마이산: Ma-i san

The Welsh Stairmaster

Friday, October 14th, 2011

I can definitely say hiking in Wales today was probably one of the best experiences of my entire life. Now let me go John Muir on you for a second.The most amazing feeling is when you accomplish something, right? Add some nature in there and you’re golden (I won’t spit out some Tintern Abbey, don’t worry). We hiked up a MOUNTAIN today. Not a high hill, not even Glastonbury, but the highest mountains in the Brecon Beacons National Park.  The highest peak in South Wales. 2906 feet. I just need to emphasize that—for me, a person who lives in front of my laptop and TiVo, this is quite a feat. And that feeling when we reached the very top, in the clouds, with the wind pummeling us and cold seeping into our bones, was indescribable. There was a lot of excited whooping and TONS of pictures. I couldn’t erase the smile from my face!

I’ve never experienced the feeling of a STRENUOUS HIKING workout, first of all. A 7 mile hike, half of it being uphill, does tend to get the blood pumping and your thighs burning. 10 minutes up, all I could think was “Jesus, why did I sign up for this?”. But once you just accept the fact that you’re doing it, you just go.  Once you’re in the clouds, it kind of changes your perspective on your previous piddly gym workouts. And there is definitely something spiritual in it that you can look down at rolling fields of green, sheep the size of quotation marks and think yeah, I just climbed up that.

After we reached the very top and took tons of pictures, we finagled a spot into the crags of the mountain to eat our brief lunch. Of course there was group bonding and all that jazz. We hiked back down (that’s pretty refreshing after the opposite) and headed to a local Welsh pub and had traditional meals—I had beef stew “hot pot”, which was a great concoction of potatoes, veggies and beef. And hot chocolate to drink? Apparently it’s a thing there, no idea.

We did leave one of our own behind….the only guy in the group, go figure. He’s kind of hard to miss. We made it a block away in the bus before we all just realized he was back at the pub. Whoooooops! Oh well, at least everybody made it safely off the mountain! And it’s an experience I’ll never forget :) I can now say me and my ASE-ers have climbed mountains together. And don’t worry, you’ll never see this much corniness from me again in a future post! haha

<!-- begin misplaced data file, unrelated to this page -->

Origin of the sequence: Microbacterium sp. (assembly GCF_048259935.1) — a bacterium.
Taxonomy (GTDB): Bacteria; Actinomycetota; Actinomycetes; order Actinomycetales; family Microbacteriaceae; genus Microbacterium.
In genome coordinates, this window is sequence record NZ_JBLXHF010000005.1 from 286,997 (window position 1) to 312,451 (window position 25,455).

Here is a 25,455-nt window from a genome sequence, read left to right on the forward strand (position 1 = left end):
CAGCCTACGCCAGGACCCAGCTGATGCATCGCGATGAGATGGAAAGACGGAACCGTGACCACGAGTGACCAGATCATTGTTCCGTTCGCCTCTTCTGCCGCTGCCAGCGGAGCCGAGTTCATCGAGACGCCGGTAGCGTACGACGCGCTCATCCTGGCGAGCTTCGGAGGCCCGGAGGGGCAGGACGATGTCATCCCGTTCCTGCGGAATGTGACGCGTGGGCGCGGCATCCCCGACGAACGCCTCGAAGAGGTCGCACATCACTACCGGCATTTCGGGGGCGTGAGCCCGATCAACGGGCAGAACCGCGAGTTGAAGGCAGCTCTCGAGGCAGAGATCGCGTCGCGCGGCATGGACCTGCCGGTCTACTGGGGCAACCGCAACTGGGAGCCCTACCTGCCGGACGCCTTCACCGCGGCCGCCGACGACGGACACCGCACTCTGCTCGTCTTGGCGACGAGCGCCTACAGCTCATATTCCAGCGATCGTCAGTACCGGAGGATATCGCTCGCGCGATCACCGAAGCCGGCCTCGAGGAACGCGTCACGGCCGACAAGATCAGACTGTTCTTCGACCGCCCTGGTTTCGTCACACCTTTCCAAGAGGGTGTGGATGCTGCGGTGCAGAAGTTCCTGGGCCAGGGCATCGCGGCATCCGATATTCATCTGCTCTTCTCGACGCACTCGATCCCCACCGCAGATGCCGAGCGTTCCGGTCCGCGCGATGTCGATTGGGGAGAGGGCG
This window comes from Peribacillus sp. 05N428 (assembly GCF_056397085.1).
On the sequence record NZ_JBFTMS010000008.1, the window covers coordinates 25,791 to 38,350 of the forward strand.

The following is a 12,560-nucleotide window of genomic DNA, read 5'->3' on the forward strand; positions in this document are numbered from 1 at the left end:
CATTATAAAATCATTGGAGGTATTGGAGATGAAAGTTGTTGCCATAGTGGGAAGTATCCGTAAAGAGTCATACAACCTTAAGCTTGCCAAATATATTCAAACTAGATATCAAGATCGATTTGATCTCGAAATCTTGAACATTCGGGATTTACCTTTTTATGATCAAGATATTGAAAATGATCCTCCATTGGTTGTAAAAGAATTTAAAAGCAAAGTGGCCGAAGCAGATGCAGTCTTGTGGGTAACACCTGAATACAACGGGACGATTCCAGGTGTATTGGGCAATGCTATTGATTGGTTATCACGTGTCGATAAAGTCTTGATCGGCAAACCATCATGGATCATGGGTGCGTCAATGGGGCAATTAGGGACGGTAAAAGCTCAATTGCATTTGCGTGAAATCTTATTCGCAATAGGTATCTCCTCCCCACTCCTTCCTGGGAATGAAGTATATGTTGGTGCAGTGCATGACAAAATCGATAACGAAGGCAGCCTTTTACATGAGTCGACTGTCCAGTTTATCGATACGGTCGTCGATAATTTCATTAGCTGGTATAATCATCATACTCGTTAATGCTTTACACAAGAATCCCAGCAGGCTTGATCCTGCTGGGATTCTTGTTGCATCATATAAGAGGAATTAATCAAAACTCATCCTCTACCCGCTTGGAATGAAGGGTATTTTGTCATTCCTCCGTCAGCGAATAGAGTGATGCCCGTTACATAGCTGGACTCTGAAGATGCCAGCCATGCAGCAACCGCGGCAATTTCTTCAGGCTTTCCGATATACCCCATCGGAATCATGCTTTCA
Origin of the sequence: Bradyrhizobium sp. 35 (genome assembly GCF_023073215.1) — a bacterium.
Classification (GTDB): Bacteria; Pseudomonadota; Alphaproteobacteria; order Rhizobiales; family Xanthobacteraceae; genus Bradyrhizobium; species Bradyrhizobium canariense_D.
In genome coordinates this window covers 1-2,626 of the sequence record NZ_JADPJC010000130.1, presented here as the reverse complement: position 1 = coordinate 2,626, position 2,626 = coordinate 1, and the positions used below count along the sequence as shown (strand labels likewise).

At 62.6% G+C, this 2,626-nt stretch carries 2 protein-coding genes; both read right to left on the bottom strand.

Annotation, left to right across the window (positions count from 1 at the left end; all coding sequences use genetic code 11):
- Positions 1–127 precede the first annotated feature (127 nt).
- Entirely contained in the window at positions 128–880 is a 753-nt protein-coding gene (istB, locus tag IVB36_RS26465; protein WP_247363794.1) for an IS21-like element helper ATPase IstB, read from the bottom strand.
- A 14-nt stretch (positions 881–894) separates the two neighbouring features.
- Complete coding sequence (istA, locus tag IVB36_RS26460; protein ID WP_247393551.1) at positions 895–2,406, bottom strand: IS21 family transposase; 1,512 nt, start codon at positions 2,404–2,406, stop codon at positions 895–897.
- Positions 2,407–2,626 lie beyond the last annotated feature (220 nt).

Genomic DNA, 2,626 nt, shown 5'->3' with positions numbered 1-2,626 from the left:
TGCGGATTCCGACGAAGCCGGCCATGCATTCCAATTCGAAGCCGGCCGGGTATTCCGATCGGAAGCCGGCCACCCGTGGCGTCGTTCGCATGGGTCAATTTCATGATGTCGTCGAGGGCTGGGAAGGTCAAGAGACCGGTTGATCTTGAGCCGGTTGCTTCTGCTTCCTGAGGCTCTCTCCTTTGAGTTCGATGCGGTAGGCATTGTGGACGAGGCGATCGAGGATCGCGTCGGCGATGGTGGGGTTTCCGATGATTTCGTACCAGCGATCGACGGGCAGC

By my best estimate I think we climbed one of those...haha

Mini-cliffs where we had snacks


First starting out---beautiful Welsh countryside!

San Rafeal

Monday, April 26th, 2010

My third weekend trip recently was to San Rafeal in province of Mendoza. We were outdoorsy adventurers and went to two different wineries.

The hotel…

…and around the hotel. We had a free morning and then went hiking that afternoon.


My dog Lizzie would not have lasted 2 minutes with these guys. They were insane.

Day 2 we went repelling!

Here you can see someone else repelling:

And my friend who has an amazing camera took this picture of me on the zip-line:

That afternoon we visited two wineries.

Delicious Cabernet grapes!

And then, look who I found beside a pile of grapes!:

And that’s when I decided I was adopting a kitten.

The next winery was more “family-oriented” than the first, which was international instead of local.

They also had more animals.

The last day we went rafting. That was quite an experience…I had no idea class 2 rapids could be INTENSE. Very early on, one of the guides from the other raft pulled up close to ours, grabbed my life jacket, and tried to pull me out! Into the water! I am seriously afraid of rocks, probably due to a previous traumatizing rafting experience, and wasn’t a huge fan of this. It was really unexpected and I didn’t know what was going on. It turns out we were in for a pirate rafting tour, so to speak, including “stealing the girls” from other rafts and capturing them. I didn’t read the pamphlet, but I don’t think that was what I signed up for. There was also a lot of yelling involved and our guide purposely leading us into the sides of cliffs. It was actually fun though, in a scary sort of way. But I would rather have had previous knowledge of the surprise. I probably wouldn’t do it again considering how I felt afterward, which was freezing cold and really tense and banged up. I still have bruises on my legs to this day!

Here is an after picture. I am happy to be alive:

This blog post is so long. My trip is almost over though. We headed back to the hotel and I took a hot shower in the middle of them serving lunch (yes the service was that slow, sorry Mom for being rude- I didn’t have that much time! It had to be done).

I was super exhausted and wanted to go to lay in bed, finally safe and warm and dry, but I knew I had to sleep as best I could on the bus ride home so I went on a trip to the dam instead. We fit 23 people into a 13 passenger van.

I’m glad I went, because this is what I saw!!

Gorgeous! The End. The bus arrived back at our University 9am the next morning.